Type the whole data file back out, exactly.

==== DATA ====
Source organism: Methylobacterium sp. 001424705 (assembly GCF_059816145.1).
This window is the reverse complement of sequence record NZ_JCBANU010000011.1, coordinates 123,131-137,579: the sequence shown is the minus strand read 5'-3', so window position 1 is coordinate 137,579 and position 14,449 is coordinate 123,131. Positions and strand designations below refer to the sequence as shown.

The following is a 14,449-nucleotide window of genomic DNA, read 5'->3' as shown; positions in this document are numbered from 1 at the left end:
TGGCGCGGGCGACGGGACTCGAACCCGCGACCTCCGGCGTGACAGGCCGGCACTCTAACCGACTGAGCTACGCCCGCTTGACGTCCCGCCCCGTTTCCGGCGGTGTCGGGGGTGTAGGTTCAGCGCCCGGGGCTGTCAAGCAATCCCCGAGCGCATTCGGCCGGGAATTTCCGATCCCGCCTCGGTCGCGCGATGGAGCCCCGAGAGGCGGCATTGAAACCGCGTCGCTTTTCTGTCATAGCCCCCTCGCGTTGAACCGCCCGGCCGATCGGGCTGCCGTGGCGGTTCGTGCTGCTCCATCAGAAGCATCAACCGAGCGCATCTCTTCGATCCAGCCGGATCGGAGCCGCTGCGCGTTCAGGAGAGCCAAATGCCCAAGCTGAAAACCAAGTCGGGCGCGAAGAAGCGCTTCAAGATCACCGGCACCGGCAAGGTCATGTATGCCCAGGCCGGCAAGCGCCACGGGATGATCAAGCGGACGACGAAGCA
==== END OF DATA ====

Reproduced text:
Source organism: Methylobacterium sp. 001424705 (assembly GCF_059816145.1).
This window is the reverse complement of sequence record NZ_JCBANU010000011.1, coordinates 123,131-137,579: the sequence shown is the minus strand read 5'-3', so window position 1 is coordinate 137,579 and position 14,449 is coordinate 123,131. Positions and strand designations below refer to the sequence as shown.

The following is a 14,449-nucleotide window of genomic DNA, read 5'->3' as shown; positions in this document are numbered from 1 at the left end:
TGGCGCGGGCGACGGGACTCGAACCCGCGACCTCCGGCGTGACAGGCCGGCACTCTAACCGACTGAGCTACGCCCGCTTGACGTCCCGCCCCGTTTCCGGCGGTGTCGGGGGTGTAGGTTCAGCGCCCGGGGCTGTCAAGCAATCCCCGAGCGCATTCGGCCGGGAATTTCCGATCCCGCCTCGGTCGCGCGATGGAGCCCCGAGAGGCGGCATTGAAACCGCGTCGCTTTTCTGTCATAGCCCCCTCGCGTTGAACCGCCCGGCCGATCGGGCTGCCGTGGCGGTTCGTGCTGCTCCATCAGAAGCATCAACCGAGCGCATCTCTTCGATCCAGCCGGATCGGAGCCGCTGCGCGTTCAGGAGAGCCAAATGCCCAAGCTGAAAACCAAGTCGGGCGCGAAGAAGCGCTTCAAGATCACCGGCACCGGCAAGGTCATGTATGCCCAGGCCGGCAAGCGCCACGGGATGATCAAGCGGACGACGAAGCA